Big Island, Maui Lawmakers Push to Raise Proposed Minimum Wage

February 26, 2020, 7:30 AM HST (Updated February 26, 2020, 6:32 AM)
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A Big Island senator pledged to donate thousands of dollars of his own salary to charity until lawmakers raise the minimum wage to at least $15.

The pledge comes after Hawai‘i lawmakers passed House Bill 2541 in House Committee on Labor & Public Employment and the Committee on Finance, which increases the minimum wage incrementally to $13 an hour by 2024. The bill now moves to the full House for second reading.

Sen. Russell Ruderman along with Maui Rep. Tina Wildberger (D-Kihei, Wailea, Makena), both small business owners on their islands, believe the bill could do better. The difference between $13 an hour and $15 an hour works out to about $4,000 annually, which would go a long way toward basic necessities.

Until minimum wage is increased to $15, both lawmakers promised to give $4,000 annually as long as they receive a state salary, starting January 2021, when all legislators are scheduled to receive a raise.

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Money will go toward a nonprofit for paying off school lunch debt for students in their districts.

“A $15/hour minimum wage places most of the burden on the private sector where it belongs, instead of continuing to burden our State coffers with public assistance and the costs of homelessness” Ruderman said. “We have exactly one tool in our toolbox to dramatically reduce poverty in our state: a major increase in the minimum wage. This will do more to address homelessness than all the multi-million-dollar proposals we are considering.”

According to the Department of Business, Economic Development and Tourism, “self-sufficiency income” for a single worker with no children was $15.84 an hour in 2016, which works out to about $17 an hour when adjusted for inflation in 2019 dollars and will likely be even higher in 2024.

“Even though at least $17 is what everyone knows is needed now, $15/hr would be acceptable if there is a clear path, with periodic cost of living increases built in, to a $17 true living wage in short order,” a press release from Wildberger’s office stated.

Wildberger has been paying all employees at her small business a minimum wage of $15 since October 2015.

“It means less money goes to my retirement, but it’s the right thing to do so my employees don’t have to work 2 or 3 jobs just to get by” Wildberger said. “My heart breaks for the families who can’t afford to pay for their kids’ school lunches because the legislature hasn’t found a path to raise the minimum wage to keep up with the cost of living.”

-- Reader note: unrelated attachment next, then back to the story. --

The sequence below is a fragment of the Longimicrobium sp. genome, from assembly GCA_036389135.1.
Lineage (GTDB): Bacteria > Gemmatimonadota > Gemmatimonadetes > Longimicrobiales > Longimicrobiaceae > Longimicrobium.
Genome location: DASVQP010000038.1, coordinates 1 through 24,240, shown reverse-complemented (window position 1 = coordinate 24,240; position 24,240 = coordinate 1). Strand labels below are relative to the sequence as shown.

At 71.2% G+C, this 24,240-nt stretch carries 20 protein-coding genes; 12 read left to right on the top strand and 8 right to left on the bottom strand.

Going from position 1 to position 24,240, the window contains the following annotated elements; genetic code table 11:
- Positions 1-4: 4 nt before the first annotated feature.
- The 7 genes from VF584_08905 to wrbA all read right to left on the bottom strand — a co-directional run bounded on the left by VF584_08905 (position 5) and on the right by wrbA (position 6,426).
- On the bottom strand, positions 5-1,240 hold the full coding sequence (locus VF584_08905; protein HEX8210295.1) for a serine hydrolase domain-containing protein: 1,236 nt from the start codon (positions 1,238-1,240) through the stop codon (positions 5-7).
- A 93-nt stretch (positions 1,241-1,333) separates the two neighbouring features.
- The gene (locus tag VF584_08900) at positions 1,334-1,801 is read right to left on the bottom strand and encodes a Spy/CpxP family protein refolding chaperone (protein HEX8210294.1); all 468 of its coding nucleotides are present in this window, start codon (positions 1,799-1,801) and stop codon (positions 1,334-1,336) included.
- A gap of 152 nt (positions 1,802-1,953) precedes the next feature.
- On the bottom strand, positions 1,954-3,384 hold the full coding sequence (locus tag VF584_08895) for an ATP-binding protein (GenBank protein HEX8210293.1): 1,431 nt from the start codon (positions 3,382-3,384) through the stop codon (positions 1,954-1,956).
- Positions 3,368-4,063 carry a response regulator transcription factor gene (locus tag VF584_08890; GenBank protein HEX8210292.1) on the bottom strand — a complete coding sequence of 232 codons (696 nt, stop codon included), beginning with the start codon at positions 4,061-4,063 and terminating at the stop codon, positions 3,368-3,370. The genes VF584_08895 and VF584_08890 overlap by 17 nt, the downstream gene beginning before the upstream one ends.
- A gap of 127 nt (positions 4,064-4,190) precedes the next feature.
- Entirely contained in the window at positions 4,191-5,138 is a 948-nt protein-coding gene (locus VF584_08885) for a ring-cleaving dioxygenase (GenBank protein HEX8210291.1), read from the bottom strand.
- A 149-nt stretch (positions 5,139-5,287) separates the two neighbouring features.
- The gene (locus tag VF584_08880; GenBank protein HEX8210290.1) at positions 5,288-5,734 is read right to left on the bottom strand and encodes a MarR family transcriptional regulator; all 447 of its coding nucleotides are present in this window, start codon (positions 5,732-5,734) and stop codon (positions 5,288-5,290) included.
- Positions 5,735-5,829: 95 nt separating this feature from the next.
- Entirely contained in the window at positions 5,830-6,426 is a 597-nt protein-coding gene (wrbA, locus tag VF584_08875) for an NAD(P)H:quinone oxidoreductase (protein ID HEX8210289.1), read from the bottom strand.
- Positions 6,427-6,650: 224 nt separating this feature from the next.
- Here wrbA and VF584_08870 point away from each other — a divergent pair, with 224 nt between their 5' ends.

Testimony against the $15 increase contend the minimum wage was never meant to be a living wage as most workers are usually teenagers. The two lawmakers argue that it doesn’t matter, referencing when the federal minimum wage was first instituted in 1933.

Created by Franklin D. Roosevelt, he stated, “no business which depends for existence on paying less than living wages to its workers has any right to continue in this country… and by living wages I mean more than a bare subsistence level—I mean the wages of decent living.”

Ruderman agrees.

“Some say small business cannot afford this. I say we cannot afford not to do this, as the wealth inequality in our state is already unsustainable,” he said. “There are costs to constant turnover, for employees who cannot afford their lives, and having people sleeping in doorways. I have over 250 employees. This increase will cost me money which I will happily pay in exchange for a better society.”

The lawmakers suggested various solutions the legislature could put in place to make minimum wage more acceptable, including:

• Exemptions for businesses with 10 or fewer employees
• Exemptions for employees who are under the age of 18
• A 90-day introductory period where an employer can opt to pay a slightly lower wage
• A sliding-scale tip credit for high-earning tipped employees who regularly make $20-60/hour or more in tips

“We are the bluest state in the nation and we’re supposed to be on the side of workers. We have a much higher cost-of-living than other states that have already enacted $15 an hour. There is no good excuse for our inaction” Ruderman said.

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